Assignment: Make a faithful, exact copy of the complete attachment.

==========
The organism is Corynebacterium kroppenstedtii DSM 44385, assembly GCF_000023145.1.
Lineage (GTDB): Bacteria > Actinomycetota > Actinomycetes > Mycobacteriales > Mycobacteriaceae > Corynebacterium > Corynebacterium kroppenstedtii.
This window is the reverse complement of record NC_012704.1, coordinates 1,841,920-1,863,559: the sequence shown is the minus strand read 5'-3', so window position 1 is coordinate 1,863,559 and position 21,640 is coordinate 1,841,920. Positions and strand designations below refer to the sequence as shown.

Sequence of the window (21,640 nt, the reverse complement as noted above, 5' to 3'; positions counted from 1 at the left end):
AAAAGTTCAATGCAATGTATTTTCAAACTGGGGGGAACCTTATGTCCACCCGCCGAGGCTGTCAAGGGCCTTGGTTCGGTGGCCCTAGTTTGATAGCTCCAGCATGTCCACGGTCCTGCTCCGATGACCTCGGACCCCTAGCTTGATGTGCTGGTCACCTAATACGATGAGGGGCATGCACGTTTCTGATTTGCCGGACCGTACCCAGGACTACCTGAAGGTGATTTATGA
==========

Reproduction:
The organism is Corynebacterium kroppenstedtii DSM 44385, assembly GCF_000023145.1.
Lineage (GTDB): Bacteria > Actinomycetota > Actinomycetes > Mycobacteriales > Mycobacteriaceae > Corynebacterium > Corynebacterium kroppenstedtii.
This window is the reverse complement of record NC_012704.1, coordinates 1,841,920-1,863,559: the sequence shown is the minus strand read 5'-3', so window position 1 is coordinate 1,863,559 and position 21,640 is coordinate 1,841,920. Positions and strand designations below refer to the sequence as shown.

Sequence of the window (21,640 nt, the reverse complement as noted above, 5' to 3'; positions counted from 1 at the left end):
AAAAGTTCAATGCAATGTATTTTCAAACTGGGGGGAACCTTATGTCCACCCGCCGAGGCTGTCAAGGGCCTTGGTTCGGTGGCCCTAGTTTGATAGCTCCAGCATGTCCACGGTCCTGCTCCGATGACCTCGGACCCCTAGCTTGATGTGCTGGTCACCTAATACGATGAGGGGCATGCACGTTTCTGATTTGCCGGACCGTACCCAGGACTACCTGAAGGTGATTTATGA